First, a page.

‘I believe you are who you say you are,’ the art dealer breathed.

‘State your business,’ Harry Blackpool said.

Mischa Stefan squirmed in his seat. He worried that the four evil men might return, but Harry Blackpool appeared not to exhibit any concern over such an eventuality, staring at him with intense eyes, and so he collected himself and said, ‘I respectfully request that I be a party to any further business connected to the painting called The Crimson Garter. It is my right, according to my contract with the artist. Legally I am the guardian of the work, it was stolen from me, I am responsible for its ultimate disposition.’

Capt Blackpool listened patiently.

‘If you in any way can offer to me knowledge of its whereabouts you are legally obliged to tell me. I am empowered by the artist to administrate it. If you withhold information from me you are subject to whatever consequences the law may deign to present. What say you?’

This, thought Blackpool, is the individual who so irresponsibly launched the whole scandal which affected so many lives. Had Mischa not exhibited the portrait in Paris in the first place, against the artist’s orders—for Capt Blackpool had heard from Balthazar first-hand that he had expressly forbade it—the incredible cascade of calamity might never have occurred. Blackpool read Mischa’s mind: his first motive was money, followed only by rescuing his much-besmirched reputation. Blackpool did not speak.

‘What say you? Do you agree to aid me in my quest to make things right, to restore the work to its rightful owner, to eradicate the black cloud which plagued so many innocent people?’ Impulsively, Mischa downed the contents of the earthen cup in one quick swallow, and grimaced. ‘This is better labelled vinegar,’ he sneered. ‘Is this what those ruffians were swilling? No wonder they were of such ill temper. What say you, will you assist me, or shall I note your evasion to the authorities?’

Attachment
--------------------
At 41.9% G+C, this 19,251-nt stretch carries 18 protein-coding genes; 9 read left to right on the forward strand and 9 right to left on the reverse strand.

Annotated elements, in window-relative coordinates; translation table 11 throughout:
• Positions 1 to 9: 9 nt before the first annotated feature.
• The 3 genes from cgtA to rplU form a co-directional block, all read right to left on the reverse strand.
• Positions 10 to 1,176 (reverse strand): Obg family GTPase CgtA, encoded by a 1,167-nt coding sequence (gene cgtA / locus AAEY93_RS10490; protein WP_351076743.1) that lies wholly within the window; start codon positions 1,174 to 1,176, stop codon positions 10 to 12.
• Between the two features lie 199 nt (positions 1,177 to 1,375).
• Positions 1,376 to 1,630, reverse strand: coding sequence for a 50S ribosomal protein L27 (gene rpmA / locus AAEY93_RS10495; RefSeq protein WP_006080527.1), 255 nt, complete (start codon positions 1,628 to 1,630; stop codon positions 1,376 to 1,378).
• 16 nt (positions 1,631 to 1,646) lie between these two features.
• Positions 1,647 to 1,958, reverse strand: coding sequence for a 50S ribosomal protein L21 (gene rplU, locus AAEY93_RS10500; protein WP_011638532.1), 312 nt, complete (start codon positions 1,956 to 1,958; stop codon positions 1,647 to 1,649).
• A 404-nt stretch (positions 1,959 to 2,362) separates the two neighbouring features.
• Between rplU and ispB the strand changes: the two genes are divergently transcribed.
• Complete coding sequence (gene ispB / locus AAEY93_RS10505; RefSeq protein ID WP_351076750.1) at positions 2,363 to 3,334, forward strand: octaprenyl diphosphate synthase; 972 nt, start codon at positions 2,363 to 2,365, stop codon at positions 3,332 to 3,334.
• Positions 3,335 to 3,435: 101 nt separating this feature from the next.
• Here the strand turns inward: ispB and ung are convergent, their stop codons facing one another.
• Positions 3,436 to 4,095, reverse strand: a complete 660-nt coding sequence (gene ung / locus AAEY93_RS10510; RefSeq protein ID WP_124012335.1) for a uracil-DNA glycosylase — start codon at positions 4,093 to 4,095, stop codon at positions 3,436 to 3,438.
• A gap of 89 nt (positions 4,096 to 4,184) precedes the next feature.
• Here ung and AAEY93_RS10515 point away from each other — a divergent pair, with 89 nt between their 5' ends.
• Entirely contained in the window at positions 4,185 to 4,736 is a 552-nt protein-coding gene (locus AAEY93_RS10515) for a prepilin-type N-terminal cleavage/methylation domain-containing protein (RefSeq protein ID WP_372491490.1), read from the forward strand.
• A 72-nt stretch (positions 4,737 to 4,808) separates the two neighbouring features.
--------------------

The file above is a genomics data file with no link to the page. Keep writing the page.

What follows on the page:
‘Allow me the honour of escorting you to your lodgings,’ Capt Blackpool replied instead. ‘You never know who you will meet in these dark alleyways after a bar fight.’

 

Days later, the morning before the first great ball of Carnavale, Harry Blackpool discovered Ynez in one of the great drawing rooms of his palace, absorbed in a broadsheet. He could smell the faint scent of fresh printer’s ink as he entered. Lately she had taken to reading the popular giornales as soon as they came out. Arrangements had now been made for her departure, which was to occur this very week, after the thick of processions and balls of the season.

‘What a very odd coincidence,’ she said. ‘If I am not mistaken, last week you stole away into the night to rendezvous with a Signor Mischa Stefan, is that not so?’

‘I am not always at liberty to say where I went, whom I met or what I do.’

‘Of course you are not, beloved. But I do remember his name bandied about by that wretch Garda, who was so persistent during your latest absence. How very strange it is that only a week later the notorious Fra Bizzari from Roma has appeared in Venezia, champion of public morals that he is, conveniently in the first week of Carnavale. According to my news sheet here your Signor Stefan has been hauled up, thrown into chains and imprisoned on a raft of charges. Extortion, indecency, incitement to riot, among others. He is expected to be held for a very long time while evidence is assembled, to be followed by a rather public trial. I am simply remarking that it is one of those instances which can only be labelled an extraordinary coincidence.’

 

 

63

Carnavale

 

Even over the orchestra’s thundering strains and the ambient murmur of conversation, the woman’s desperate scream pierced the vast ballroom, halting momentarily the intimacies and constant laughter which swirled around the candle-lit setting. Then the normal cacophony returned. Gigantic chandeliers of Murano glass glittered above. Huge murals by Tiepolo occupied the wide walls, harbour scenes the master had populated with likenesses of luminaries known to the assembled masses. So many costumed and bejewelled types packed into the ballroom that the heroic variegated terrazzo of the Palladian floor disappeared beneath their feet.